St. Anna’s has based our outreach and mission programs on community needs. In 2005-06, when there was little or no medical services available in the city after Hurricane Katrina, St. Anna’s Medical Mission (SAMM) was founded and took health care to the streets in an RV, including mental health services. When the BP Oil Spill occurred we again responded, especially with mental health outreach. In 2014 we transitioned to a fixed location inside St. Anna’s to serve the Treme/7th Ward community, a community with an average life expectancy 20 years lower than surrounding areas.
In the last few years New Orleans has increased the number of safety-net clinics available to the poor and uninsured, and Medicaid Expansion has increased the number of people with health insurance. During this same time frame, SAMM started noticing a decrease in utilization of its services.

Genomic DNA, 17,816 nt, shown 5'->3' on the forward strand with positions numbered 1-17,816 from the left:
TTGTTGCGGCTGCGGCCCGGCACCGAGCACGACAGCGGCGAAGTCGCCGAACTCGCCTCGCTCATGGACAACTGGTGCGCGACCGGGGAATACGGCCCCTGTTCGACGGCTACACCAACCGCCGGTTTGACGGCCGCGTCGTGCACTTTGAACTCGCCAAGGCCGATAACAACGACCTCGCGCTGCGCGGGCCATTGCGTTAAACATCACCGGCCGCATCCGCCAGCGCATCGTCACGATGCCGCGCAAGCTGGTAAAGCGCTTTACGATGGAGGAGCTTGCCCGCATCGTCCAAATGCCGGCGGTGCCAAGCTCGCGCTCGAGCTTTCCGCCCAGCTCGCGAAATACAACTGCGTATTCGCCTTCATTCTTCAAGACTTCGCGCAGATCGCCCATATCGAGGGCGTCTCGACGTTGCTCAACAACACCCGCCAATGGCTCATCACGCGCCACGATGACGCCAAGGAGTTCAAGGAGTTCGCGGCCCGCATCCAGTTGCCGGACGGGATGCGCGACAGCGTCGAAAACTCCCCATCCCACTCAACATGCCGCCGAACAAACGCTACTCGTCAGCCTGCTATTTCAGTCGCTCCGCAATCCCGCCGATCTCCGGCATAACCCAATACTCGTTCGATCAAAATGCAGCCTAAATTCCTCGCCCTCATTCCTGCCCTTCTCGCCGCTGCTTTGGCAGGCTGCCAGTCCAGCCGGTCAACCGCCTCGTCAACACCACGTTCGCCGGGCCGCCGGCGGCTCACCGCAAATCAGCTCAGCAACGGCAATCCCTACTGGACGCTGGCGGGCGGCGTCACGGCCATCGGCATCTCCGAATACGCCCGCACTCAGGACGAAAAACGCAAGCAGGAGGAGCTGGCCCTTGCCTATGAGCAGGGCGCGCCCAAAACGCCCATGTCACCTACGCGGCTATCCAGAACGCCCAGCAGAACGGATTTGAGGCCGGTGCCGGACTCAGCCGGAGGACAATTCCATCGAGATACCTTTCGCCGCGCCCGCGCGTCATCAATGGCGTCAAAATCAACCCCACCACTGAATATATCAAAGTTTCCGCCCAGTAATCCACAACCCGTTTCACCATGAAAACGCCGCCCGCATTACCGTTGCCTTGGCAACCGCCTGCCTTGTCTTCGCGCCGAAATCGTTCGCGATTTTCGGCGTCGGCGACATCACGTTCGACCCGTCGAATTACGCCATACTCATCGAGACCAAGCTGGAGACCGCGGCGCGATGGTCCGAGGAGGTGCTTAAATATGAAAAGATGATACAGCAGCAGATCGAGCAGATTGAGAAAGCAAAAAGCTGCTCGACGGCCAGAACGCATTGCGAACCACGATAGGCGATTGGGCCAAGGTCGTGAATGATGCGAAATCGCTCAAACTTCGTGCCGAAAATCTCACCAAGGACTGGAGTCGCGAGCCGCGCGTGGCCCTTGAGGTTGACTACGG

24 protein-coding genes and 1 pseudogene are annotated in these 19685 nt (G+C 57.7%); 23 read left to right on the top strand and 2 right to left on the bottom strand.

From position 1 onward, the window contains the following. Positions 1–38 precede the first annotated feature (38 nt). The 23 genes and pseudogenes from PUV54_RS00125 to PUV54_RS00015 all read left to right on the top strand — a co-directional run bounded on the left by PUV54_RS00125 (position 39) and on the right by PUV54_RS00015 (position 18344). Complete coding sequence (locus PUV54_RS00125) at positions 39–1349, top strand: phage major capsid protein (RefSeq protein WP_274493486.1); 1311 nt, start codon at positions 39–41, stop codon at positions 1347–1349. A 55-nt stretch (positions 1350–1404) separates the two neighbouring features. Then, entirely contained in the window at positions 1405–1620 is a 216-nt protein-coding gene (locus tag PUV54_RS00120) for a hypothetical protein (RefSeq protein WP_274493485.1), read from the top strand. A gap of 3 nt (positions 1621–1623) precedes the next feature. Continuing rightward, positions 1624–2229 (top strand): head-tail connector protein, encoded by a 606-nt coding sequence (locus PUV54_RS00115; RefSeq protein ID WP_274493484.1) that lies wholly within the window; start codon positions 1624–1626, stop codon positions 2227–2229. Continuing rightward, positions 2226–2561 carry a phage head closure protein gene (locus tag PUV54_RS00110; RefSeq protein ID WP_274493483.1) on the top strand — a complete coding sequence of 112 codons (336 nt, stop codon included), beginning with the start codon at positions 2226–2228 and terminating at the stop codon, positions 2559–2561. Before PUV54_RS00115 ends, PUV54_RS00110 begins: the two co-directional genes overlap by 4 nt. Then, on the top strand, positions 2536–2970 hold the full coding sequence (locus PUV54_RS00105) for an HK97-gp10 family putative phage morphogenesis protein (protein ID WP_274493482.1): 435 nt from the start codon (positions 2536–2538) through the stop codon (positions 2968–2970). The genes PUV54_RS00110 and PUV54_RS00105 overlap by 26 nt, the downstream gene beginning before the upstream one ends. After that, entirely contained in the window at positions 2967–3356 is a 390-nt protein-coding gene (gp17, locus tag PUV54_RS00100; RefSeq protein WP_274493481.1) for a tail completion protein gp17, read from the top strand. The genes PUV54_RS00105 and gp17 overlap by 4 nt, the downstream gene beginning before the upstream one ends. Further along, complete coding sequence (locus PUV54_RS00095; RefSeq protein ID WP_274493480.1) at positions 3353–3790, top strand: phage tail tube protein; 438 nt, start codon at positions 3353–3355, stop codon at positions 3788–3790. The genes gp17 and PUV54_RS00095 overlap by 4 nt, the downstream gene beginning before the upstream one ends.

One of the hallmarks of good mission work is to know when the need is no longer there or has changed — we are at this point in our health outreach. Yes, we know there is still need, but it’s different, and SAMM is no longer as effective as it once was. Therefore, we have decided to close SAMM as we know it today — we will no longer have screening clinics or do flu shots.
We will continue providing health education to our youth programs as part of Anna’s Place NOLA and participate in community-academic groups such as the NOLA Partnership for Mental Health, RADD (Resilience Against Depression Disparities), and C-LEARN (Community Resilience Learning Collaborative & Research Network). We are also having discussions with some partners regarding how St. Anna’s might continue to serve the healthcare needs of New Orleans in the future.